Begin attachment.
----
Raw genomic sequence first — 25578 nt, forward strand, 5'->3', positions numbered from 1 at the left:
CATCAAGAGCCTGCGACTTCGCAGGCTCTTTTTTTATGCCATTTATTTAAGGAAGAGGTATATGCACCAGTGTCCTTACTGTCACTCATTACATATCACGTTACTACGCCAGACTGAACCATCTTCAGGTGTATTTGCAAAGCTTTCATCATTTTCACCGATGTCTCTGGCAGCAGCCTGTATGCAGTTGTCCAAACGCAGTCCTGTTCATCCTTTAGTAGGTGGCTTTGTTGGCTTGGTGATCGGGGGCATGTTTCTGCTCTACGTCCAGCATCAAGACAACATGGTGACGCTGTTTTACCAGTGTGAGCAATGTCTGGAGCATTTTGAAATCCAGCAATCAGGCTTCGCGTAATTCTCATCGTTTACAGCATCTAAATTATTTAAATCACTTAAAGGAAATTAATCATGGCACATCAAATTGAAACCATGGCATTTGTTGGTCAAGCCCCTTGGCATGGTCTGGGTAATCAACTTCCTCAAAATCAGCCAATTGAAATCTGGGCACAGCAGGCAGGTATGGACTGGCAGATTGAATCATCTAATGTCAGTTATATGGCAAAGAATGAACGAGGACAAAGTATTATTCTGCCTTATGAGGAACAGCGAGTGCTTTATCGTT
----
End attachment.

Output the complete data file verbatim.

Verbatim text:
Raw genomic sequence first — 25578 nt, forward strand, 5'->3', positions numbered from 1 at the left:
CATCAAGAGCCTGCGACTTCGCAGGCTCTTTTTTTATGCCATTTATTTAAGGAAGAGGTATATGCACCAGTGTCCTTACTGTCACTCATTACATATCACGTTACTACGCCAGACTGAACCATCTTCAGGTGTATTTGCAAAGCTTTCATCATTTTCACCGATGTCTCTGGCAGCAGCCTGTATGCAGTTGTCCAAACGCAGTCCTGTTCATCCTTTAGTAGGTGGCTTTGTTGGCTTGGTGATCGGGGGCATGTTTCTGCTCTACGTCCAGCATCAAGACAACATGGTGACGCTGTTTTACCAGTGTGAGCAATGTCTGGAGCATTTTGAAATCCAGCAATCAGGCTTCGCGTAATTCTCATCGTTTACAGCATCTAAATTATTTAAATCACTTAAAGGAAATTAATCATGGCACATCAAATTGAAACCATGGCATTTGTTGGTCAAGCCCCTTGGCATGGTCTGGGTAATCAACTTCCTCAAAATCAGCCAATTGAAATCTGGGCACAGCAGGCAGGTATGGACTGGCAGATTGAATCATCTAATGTCAGTTATATGGCAAAGAATGAACGAGGACAAAGTATTATTCTGCCTTATGAGGAACAGCGAGTGCTTTATCGTT